Nikaria: images of the land and the open sea recorded in the folk tradition

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Voyaging to Ikaria, “Ikaro” or “Makri”, as was known to the ancient Greeks, or “Nikaria” of the travelers, we watch the island, for afar, emerging through its own sea, the Ikarian. The first images revealed to the traveler is the massif of Atheras crossing the island, from the west cape “Papas” to the east cape “Drakano”. The mountain, that creates an individual relief pattern, with high peaks, stiff gorges, ravines and laced shores, divides unequally the island, to the north and to the south part, called “Sofrano” and “Stavento” respectively, in the Venetian slang. “Nikaria” presents itself to the traveler, the way it was sang through the centuries:

“Oh, poor Nikaria, with your tall mountains, your small houses and your crisp waters”

Beyond the sea “NIkaria” the “Iloessa” (1) shows its forests and its ravines with their plush vegetation, especially to the north part of the island. According to the local history, it was there, in the forests and valleys that the Ikarians sought out refuge, in their attempt to protect themselves from various enemies – the Franks, the Venetians, the Turks, the pirates etc- that raided the Aegean. This is how the Ikarians described their rescue:

“What the yew can hide, the Virgin Mother cannot hide”.

Ikarians also owe their relationship with coal making to “Nikaria” the “Iloessa” , as they were famous  coal makers, who traveled and practiced their skill all through Asia Minor first, and Greece, until very recently.

The “Atheras”mountain was previously known as “Pramnos” and, according to tradition, it was directly related to the production of the famous wine, “pramnios oinos”, one of the most celebrated products of antiquity.

The traditional poetry of the island has a special category of songs, “of vines and wine”, like the one of “Ampelokoutsoura”(2), that is usually sang at the beginning of the festivals.

“blessed be the vine and its trunk, for it can make both young and old forget their worries. I drink you, wine, to do me good, but, instead, you hurt me, you drive me out of my path, and push me down the cliff”.

“Atheras” is also the subject to the folk song “Sympethera”(3), that accompanies a variation of the traditional Ikarian dance tune.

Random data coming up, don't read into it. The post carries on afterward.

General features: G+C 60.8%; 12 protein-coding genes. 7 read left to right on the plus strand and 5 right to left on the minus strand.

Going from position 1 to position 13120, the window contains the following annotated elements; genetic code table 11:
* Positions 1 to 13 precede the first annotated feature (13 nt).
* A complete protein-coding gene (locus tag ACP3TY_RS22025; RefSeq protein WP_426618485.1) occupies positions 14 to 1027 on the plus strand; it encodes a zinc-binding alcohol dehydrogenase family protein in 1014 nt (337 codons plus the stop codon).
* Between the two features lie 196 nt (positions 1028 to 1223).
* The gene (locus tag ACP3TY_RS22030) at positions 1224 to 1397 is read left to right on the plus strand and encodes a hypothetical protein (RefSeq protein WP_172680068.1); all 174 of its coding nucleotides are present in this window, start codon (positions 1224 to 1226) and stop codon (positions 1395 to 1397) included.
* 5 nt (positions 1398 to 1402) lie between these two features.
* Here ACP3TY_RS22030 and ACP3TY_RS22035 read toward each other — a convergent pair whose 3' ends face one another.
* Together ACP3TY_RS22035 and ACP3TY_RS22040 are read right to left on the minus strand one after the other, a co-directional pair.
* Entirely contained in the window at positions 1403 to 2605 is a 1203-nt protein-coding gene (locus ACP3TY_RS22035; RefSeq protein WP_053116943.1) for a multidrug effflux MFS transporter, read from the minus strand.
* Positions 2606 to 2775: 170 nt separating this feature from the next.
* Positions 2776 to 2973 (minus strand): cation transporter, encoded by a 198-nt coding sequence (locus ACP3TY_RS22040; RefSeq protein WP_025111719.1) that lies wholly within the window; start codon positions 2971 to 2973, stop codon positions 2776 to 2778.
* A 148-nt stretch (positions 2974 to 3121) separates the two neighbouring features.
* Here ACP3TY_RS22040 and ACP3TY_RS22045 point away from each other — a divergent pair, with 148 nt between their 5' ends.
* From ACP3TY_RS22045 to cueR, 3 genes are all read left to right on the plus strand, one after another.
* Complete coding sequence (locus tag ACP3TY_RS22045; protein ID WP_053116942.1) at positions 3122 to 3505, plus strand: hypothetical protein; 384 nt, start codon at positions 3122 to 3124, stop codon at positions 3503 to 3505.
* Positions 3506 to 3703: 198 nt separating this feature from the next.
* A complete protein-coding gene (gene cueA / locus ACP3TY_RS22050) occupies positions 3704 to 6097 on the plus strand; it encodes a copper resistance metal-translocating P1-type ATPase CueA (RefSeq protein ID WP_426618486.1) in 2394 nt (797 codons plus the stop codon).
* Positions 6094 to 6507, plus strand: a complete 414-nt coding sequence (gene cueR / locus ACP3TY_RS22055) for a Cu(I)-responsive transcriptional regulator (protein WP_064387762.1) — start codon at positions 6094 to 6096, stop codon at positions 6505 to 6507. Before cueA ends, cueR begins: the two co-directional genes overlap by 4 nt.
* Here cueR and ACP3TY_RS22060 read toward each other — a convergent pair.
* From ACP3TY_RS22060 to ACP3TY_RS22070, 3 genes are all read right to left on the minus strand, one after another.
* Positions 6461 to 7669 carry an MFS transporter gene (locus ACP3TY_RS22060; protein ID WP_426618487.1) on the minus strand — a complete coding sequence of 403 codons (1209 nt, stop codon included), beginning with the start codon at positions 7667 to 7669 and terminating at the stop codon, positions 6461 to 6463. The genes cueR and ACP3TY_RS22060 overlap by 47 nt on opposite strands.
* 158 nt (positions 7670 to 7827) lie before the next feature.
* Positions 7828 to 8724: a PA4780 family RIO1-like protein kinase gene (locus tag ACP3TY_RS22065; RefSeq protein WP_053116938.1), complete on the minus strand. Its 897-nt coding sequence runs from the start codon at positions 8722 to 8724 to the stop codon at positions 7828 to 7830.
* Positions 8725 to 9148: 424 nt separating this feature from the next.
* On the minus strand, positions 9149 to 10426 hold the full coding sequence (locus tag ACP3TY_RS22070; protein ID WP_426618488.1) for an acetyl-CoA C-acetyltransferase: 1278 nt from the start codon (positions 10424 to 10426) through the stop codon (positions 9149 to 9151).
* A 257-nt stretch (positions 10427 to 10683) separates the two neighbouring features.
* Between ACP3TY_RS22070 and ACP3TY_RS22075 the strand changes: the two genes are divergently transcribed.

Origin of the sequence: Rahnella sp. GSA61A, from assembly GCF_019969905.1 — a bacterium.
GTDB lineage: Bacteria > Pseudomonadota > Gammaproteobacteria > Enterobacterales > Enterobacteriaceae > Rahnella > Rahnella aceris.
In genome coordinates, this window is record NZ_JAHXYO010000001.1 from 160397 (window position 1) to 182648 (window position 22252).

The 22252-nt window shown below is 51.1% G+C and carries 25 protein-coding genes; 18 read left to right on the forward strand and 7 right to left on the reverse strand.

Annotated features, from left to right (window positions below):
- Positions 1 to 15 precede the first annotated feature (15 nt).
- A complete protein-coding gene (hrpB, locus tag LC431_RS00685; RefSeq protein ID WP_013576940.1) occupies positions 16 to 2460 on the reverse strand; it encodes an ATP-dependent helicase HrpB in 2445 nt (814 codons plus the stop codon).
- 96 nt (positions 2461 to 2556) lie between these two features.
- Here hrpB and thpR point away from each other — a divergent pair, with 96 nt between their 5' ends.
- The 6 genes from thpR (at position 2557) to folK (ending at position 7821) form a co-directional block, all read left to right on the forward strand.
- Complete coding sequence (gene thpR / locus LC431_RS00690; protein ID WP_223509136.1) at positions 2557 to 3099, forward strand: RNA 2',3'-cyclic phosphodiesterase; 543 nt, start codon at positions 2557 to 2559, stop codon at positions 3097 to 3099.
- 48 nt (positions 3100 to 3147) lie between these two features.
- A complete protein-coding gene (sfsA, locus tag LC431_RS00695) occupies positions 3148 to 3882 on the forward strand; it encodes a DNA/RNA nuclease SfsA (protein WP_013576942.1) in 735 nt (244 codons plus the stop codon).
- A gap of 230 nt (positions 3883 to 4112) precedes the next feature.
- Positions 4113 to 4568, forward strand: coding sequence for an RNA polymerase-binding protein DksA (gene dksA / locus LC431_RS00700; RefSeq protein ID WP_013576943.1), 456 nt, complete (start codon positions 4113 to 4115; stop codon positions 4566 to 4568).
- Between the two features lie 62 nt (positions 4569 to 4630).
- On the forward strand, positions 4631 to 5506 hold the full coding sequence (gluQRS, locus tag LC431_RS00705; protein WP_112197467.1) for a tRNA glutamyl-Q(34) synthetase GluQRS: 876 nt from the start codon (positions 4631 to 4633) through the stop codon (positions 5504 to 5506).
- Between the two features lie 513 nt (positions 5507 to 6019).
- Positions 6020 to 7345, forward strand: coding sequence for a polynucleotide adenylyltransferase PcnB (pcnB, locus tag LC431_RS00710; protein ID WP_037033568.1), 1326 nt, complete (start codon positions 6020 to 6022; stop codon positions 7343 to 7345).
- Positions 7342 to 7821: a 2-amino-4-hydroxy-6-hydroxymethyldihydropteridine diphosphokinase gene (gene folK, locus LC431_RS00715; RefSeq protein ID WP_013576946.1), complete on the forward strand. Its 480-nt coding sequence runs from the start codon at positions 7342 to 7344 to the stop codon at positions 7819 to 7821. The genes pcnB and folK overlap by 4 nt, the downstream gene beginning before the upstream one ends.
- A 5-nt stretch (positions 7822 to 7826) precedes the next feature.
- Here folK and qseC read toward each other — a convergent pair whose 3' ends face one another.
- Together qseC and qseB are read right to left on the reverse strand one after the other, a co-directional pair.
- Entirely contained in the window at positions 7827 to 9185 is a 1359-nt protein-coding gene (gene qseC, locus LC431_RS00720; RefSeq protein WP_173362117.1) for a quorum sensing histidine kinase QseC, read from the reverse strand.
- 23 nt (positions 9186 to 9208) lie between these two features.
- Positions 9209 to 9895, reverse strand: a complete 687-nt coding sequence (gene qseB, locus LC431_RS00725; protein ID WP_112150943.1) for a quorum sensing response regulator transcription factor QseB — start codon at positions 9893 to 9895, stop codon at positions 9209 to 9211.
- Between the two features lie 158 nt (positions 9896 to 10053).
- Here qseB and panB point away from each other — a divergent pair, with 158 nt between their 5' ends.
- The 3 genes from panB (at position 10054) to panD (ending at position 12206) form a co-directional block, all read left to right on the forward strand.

“Where are we going, mother-in law? To the shore of to Atheras?
At the shore we may drown, at the mountain we may get lost”.

But also the Ikarian sea, that “welcomes” the traveler often “angry”, unrestful, unconquered, and stormy, reveals unique images of Ikaria as “Anemoessa”(4). This is how the local folkore describes the strong winds that blow down the peaks of the mountain towards the sea, especially to the southern part of the island: “The God of Winds, old Aeolus, sits upon a steep peak of the mountain, “the Bad Descent”, and it’s there that he opens his sack to release the sudden whirlwinds”. There is also a place in Ikaria, called “Anemotafia”(5), near Perdiki village, where, according to tradition, the Winds were tied and buried.

Additionally, the characterization of Ikaria as “Ichthioessa”(6), was given to describe the richness and variety of fish found in the Ikarian sea. A local song describes the complex nature of the sea:

“You, sea, bitter sea, with your bitter waves
The fish you carry are so sweet, but you are biting”

Many shore names of the island derive from the storms of the Ikarian sea, like “Demonopetra”(7), which is located at the southeast part of the island, that due to its especially rough sea it was thought to be the house of Deamons.

Finally, cape Papas(8), at the western part of Ikaria, took its name after a Roman Catholic Pope had to come ashore, due to a very intense storm.

There, “at Papas’ strait, down in Nikaria…”, that we sing in the songs, is where the dreams begin.

Argentoula Pashari Kouloulia for

 (1) That offers a lot of trees for lumbering
 (2) The trunk of the vine
 (3)Mother in law
 (4) windy
 (5) The graves of Winds
 (6) Full of fish
 (7) Demon’s rock
 (8) Pope in Greek

*Μrs Argentoula Pashari Kouloulia come from Maratho and she is a folklorist and a teacher

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